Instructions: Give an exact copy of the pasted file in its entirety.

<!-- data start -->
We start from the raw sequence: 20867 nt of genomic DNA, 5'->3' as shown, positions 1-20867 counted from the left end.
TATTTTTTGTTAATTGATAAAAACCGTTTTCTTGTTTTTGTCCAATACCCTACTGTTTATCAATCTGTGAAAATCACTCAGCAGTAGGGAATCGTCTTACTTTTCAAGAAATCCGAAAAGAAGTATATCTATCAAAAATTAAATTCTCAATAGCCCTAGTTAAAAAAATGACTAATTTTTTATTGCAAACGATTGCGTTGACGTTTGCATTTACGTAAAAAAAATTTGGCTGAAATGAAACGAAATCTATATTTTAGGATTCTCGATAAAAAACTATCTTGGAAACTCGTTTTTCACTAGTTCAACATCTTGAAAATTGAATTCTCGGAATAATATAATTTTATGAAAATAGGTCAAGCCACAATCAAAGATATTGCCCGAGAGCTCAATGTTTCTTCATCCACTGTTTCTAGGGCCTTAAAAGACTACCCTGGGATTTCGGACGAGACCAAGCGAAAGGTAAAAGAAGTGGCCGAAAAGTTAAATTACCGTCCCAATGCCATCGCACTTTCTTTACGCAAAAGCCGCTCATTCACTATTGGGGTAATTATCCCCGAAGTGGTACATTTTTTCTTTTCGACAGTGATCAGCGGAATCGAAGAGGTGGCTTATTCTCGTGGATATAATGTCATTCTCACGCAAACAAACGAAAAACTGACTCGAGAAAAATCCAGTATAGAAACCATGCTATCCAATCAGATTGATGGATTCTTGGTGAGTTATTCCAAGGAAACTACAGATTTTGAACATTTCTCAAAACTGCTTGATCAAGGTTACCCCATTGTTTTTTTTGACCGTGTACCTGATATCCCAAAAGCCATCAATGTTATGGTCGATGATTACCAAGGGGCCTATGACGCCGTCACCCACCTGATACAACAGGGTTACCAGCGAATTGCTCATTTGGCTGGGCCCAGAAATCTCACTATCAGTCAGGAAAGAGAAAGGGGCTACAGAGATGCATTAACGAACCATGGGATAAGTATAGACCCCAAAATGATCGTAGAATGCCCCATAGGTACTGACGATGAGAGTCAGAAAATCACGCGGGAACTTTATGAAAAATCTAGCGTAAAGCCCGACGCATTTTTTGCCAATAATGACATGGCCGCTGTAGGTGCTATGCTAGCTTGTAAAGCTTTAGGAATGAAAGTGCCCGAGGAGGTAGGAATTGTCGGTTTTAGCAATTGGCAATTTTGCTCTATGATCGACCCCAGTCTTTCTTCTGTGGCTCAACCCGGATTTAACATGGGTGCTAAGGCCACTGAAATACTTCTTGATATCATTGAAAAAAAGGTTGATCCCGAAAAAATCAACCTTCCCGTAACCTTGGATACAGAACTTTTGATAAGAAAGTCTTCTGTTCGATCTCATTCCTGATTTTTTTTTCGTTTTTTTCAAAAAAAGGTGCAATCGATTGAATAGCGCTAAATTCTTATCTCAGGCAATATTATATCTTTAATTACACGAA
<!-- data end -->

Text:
We start from the raw sequence: 20867 nt of genomic DNA, 5'->3' as shown, positions 1-20867 counted from the left end.
TATTTTTTGTTAATTGATAAAAACCGTTTTCTTGTTTTTGTCCAATACCCTACTGTTTATCAATCTGTGAAAATCACTCAGCAGTAGGGAATCGTCTTACTTTTCAAGAAATCCGAAAAGAAGTATATCTATCAAAAATTAAATTCTCAATAGCCCTAGTTAAAAAAATGACTAATTTTTTATTGCAAACGATTGCGTTGACGTTTGCATTTACGTAAAAAAAATTTGGCTGAAATGAAACGAAATCTATATTTTAGGATTCTCGATAAAAAACTATCTTGGAAACTCGTTTTTCACTAGTTCAACATCTTGAAAATTGAATTCTCGGAATAATATAATTTTATGAAAATAGGTCAAGCCACAATCAAAGATATTGCCCGAGAGCTCAATGTTTCTTCATCCACTGTTTCTAGGGCCTTAAAAGACTACCCTGGGATTTCGGACGAGACCAAGCGAAAGGTAAAAGAAGTGGCCGAAAAGTTAAATTACCGTCCCAATGCCATCGCACTTTCTTTACGCAAAAGCCGCTCATTCACTATTGGGGTAATTATCCCCGAAGTGGTACATTTTTTCTTTTCGACAGTGATCAGCGGAATCGAAGAGGTGGCTTATTCTCGTGGATATAATGTCATTCTCACGCAAACAAACGAAAAACTGACTCGAGAAAAATCCAGTATAGAAACCATGCTATCCAATCAGATTGATGGATTCTTGGTGAGTTATTCCAAGGAAACTACAGATTTTGAACATTTCTCAAAACTGCTTGATCAAGGTTACCCCATTGTTTTTTTTGACCGTGTACCTGATATCCCAAAAGCCATCAATGTTATGGTCGATGATTACCAAGGGGCCTATGACGCCGTCACCCACCTGATACAACAGGGTTACCAGCGAATTGCTCATTTGGCTGGGCCCAGAAATCTCACTATCAGTCAGGAAAGAGAAAGGGGCTACAGAGATGCATTAACGAACCATGGGATAAGTATAGACCCCAAAATGATCGTAGAATGCCCCATAGGTACTGACGATGAGAGTCAGAAAATCACGCGGGAACTTTATGAAAAATCTAGCGTAAAGCCCGACGCATTTTTTGCCAATAATGACATGGCCGCTGTAGGTGCTATGCTAGCTTGTAAAGCTTTAGGAATGAAAGTGCCCGAGGAGGTAGGAATTGTCGGTTTTAGCAATTGGCAATTTTGCTCTATGATCGACCCCAGTCTTTCTTCTGTGGCTCAACCCGGATTTAACATGGGTGCTAAGGCCACTGAAATACTTCTTGATATCATTGAAAAAAAGGTTGATCCCGAAAAAATCAACCTTCCCGTAACCTTGGATACAGAACTTTTGATAAGAAAGTCTTCTGTTCGATCTCATTCCTGATTTTTTTTTCGTTTTTTTCAAAAAAAGGTGCAATCGATTGAATAGCGCTAAATTCTTATCTCAGGCAATATTATATCTTTAATTACACGAA